The Road to Innovation.
By Christine Bolaños.
Latinas are taking the reins in health-related STEM fields that directly impact the Latino community. Their personal experiences with family members with health issues combined with their empathy has led them on a course toward finding innovative, affordable and effective ways to serve the community. Four Latinas reaching new horizons in health are: Jennifer Boada-Rodriguez who delivers toothpaste and mouthwash packaging-development programs at Colgate-Palmolive Co.; Eliana Nunez who prioritizes projects and initiatives that offer healthcare solutions to Cigna Corporation customers; Grace Figueredo who leads the Diversity and Inclusion strategy at Aetna; and, Jocelyn Gilmartin who is director and therapeutic area lead for infectious diseases and vaccines in Translational Pharmacology Clinical Operations at Merck. Find out more about their journeys here.
Senior Technical Associate Global Design & Packaging
Oral Care at Colgate-Palmolive Co.
For as long as she can remember Jennifer Boada-Rodriguez knew she could accomplish whatever she set her mind to as long as she worked hard. That is thanks to her parents who emigrated from Ecuador to the United States in the 1970s and settled in New Jersey.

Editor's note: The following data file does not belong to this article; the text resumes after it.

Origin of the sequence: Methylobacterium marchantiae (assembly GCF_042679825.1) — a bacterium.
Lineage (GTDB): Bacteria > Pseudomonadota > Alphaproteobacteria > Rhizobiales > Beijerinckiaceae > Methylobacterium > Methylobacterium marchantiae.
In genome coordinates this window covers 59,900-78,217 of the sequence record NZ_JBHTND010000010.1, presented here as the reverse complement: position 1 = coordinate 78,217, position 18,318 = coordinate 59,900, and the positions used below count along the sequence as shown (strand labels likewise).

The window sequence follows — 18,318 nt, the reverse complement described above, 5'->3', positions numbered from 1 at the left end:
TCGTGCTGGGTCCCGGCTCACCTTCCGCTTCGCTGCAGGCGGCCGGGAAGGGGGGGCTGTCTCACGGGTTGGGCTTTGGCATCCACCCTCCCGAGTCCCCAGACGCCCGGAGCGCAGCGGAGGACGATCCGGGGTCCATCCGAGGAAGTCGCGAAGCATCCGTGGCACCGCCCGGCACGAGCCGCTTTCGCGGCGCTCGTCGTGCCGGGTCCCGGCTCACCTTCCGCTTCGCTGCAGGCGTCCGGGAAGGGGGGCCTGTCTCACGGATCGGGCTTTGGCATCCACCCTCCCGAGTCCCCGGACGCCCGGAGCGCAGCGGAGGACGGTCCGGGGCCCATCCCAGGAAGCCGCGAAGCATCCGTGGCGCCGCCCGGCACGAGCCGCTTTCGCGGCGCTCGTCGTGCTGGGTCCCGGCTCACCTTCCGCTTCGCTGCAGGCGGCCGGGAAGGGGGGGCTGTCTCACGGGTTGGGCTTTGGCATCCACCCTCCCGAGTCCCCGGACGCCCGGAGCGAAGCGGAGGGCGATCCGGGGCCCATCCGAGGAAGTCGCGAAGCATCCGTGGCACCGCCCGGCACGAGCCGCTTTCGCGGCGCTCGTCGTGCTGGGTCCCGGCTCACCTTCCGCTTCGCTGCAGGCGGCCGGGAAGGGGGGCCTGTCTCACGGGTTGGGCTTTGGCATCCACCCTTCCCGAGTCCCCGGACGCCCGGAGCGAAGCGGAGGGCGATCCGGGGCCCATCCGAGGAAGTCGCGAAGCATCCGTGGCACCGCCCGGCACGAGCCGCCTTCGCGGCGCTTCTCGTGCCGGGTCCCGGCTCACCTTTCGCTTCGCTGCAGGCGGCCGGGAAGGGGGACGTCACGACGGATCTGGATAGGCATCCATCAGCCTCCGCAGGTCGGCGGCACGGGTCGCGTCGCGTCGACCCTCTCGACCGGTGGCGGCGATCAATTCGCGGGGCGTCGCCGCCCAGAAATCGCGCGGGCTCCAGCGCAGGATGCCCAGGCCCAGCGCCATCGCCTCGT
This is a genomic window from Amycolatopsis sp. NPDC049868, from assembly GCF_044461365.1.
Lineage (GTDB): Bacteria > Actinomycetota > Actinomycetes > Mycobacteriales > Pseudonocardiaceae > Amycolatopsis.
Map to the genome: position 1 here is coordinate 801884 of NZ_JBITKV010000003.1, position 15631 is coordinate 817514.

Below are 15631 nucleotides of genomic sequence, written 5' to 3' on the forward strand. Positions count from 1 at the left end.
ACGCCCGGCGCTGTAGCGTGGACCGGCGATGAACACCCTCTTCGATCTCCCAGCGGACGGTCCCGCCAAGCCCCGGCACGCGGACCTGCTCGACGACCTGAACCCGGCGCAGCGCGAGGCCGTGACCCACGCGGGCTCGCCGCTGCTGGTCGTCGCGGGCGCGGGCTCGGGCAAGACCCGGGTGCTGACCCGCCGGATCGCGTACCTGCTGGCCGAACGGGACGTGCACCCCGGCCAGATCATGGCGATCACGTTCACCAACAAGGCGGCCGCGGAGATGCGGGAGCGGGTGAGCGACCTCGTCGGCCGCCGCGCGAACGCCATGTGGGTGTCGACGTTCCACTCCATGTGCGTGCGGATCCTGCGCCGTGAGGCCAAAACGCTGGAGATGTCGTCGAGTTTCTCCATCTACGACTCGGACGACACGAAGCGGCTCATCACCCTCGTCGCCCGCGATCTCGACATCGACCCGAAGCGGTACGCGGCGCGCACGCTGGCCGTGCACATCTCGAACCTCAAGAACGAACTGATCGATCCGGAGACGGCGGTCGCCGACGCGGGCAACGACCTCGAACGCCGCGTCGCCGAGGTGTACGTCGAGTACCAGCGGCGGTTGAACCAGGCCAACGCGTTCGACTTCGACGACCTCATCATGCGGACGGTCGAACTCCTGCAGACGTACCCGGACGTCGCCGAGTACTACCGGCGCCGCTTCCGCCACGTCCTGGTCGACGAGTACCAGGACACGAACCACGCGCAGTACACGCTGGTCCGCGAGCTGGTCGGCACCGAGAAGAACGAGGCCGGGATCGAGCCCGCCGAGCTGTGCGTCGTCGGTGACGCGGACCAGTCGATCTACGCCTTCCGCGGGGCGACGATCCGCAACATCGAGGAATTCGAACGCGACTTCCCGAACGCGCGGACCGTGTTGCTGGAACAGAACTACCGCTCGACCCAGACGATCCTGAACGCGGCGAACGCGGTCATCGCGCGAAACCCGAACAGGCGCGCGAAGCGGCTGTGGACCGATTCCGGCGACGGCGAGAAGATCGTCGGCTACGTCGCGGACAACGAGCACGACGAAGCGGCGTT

“Neither of them finished college but they came to the United States seeking a better life for their children,” Boada-Rodriguez says. “Even though they came from humble beginnings they were able to retire early. They moved back to Ecuador and are living in their dream home.”
Her father, especially, ensured she didn’t forget her Hispanic roots or the Spanish language and had her read a Spanish newspaper daily. Meanwhile, she learned English at school.
“Being a bilingual engineer is fantastic,” she shares. “Whether it’s your peer or your suppliers, that really has opened the doors and has helped me progress in my career.
Today, Boada-Rodriguez is Senior Technical Associate in Global Design & Packaging – Oral Care at Colgate-Palmolive Co. She is responsible for delivering Global toothpaste and mouthwash packaging-development programs.